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Pediatr Surg Int. 2007 Jun;23(6):575-80. Epub 2007 Mar 27.

Trans-anal protrusion of ventriculo-peritoneal shunt catheter with silent bowel perforation: report of ten cases in children.

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Department of Paediatric Surgery, Gandhi Medical College and Associated, Kamla Nehru & Hamidia Hospitals, Bhopal, MP, 462 001, India.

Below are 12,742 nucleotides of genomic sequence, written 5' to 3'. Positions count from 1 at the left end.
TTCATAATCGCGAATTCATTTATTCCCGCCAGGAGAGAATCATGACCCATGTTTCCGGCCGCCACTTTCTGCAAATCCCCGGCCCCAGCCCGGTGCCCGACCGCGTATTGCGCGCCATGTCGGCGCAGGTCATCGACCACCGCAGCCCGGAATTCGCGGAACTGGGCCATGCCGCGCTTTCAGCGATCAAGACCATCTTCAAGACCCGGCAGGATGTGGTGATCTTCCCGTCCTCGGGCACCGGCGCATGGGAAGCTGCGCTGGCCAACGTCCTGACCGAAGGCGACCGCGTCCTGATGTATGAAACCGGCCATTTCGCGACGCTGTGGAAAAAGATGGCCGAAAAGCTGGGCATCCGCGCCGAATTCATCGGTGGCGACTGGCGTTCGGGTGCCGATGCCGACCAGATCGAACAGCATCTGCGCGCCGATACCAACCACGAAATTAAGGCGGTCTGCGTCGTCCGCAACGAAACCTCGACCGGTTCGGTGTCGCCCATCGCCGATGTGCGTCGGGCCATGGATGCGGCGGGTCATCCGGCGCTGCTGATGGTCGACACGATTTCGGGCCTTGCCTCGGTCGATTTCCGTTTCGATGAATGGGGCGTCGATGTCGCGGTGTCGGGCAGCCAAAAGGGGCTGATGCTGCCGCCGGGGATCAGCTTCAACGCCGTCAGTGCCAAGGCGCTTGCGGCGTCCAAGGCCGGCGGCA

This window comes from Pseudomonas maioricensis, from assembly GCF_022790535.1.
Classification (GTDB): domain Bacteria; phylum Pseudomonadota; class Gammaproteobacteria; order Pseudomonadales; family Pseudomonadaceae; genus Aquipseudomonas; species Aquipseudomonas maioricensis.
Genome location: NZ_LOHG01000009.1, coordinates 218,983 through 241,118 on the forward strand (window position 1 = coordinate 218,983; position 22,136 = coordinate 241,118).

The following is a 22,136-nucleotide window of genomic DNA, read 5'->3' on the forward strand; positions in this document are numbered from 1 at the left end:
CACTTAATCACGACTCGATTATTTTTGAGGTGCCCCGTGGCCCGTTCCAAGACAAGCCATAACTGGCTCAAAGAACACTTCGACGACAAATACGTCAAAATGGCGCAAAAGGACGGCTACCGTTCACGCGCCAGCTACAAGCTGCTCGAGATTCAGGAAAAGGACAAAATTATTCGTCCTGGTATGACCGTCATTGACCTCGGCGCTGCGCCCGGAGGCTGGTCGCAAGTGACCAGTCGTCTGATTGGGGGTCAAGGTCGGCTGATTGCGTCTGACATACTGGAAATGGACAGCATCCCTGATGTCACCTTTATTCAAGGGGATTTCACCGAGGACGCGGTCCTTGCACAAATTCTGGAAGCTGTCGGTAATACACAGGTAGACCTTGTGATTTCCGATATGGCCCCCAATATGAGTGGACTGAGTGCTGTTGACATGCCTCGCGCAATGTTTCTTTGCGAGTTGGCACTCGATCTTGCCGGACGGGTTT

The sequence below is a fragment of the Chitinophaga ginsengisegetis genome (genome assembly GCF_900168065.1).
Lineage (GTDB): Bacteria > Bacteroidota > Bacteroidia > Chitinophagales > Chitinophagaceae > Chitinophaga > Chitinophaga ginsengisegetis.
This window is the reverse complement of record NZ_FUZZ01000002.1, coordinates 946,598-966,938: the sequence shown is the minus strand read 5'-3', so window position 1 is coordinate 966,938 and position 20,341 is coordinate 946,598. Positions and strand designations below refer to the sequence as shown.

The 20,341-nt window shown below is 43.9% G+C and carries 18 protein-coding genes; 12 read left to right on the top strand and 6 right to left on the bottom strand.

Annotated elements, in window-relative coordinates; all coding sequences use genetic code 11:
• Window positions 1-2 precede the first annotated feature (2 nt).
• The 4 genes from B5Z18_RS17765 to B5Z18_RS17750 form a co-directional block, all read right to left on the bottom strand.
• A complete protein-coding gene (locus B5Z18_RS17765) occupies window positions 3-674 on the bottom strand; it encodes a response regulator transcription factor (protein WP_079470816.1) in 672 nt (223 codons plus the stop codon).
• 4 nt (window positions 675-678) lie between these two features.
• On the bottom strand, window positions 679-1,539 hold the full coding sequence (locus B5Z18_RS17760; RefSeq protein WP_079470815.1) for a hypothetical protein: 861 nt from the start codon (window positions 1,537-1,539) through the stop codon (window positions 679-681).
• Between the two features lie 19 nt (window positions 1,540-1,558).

Ventriculo-peritoneal (VP) shunting used in the treatment for hydrocephalus is associated with several complications. Mechanical failure of shunt is the commonest complication of all. Visceral/bowel perforation is an unusual but serious complication of VP shunting. This article reports our experience in the management of ten children who had VP Shunt catheter protrusion from anus. This is a retrospective study of ten patients who had VP shunt catheter protrusion from anus, admitted in the department of paediatric surgery between Jan 1996 and Dec 2005. The records of above ten cases were reviewed for their clinical presentation and management, etc. We had performed 398 VP shunt operations in the last 10 years. Two hundred and seventy one (68.09%) VP Shunts were done for congenital hydrocephalus of which 164 were done in infancy/neonatal period and 107 VP shunts were done in the age group of >1-12 years. One hundred and twenty-seven (31.90%) VP shunt operations were done for patients who had hydrocephalus as a complication following tubercular meningitis (TBM). Out of 398 VP shunts, ten patients (2.51%) had protrusion of the distal end of peritoneal catheter from anus without causing/leading to peritonitis. We observed a 08.29% mortality of all VP shunt operations. Protrusion of VP shunt catheter per rectum can occur without producing peritonitis. Formal exploration and localization of entry of VP shunt catheter in bowel is not mandatory. Mini laparotomy and revision of peritoneal part of shunt can be done if there is no shunt infection.

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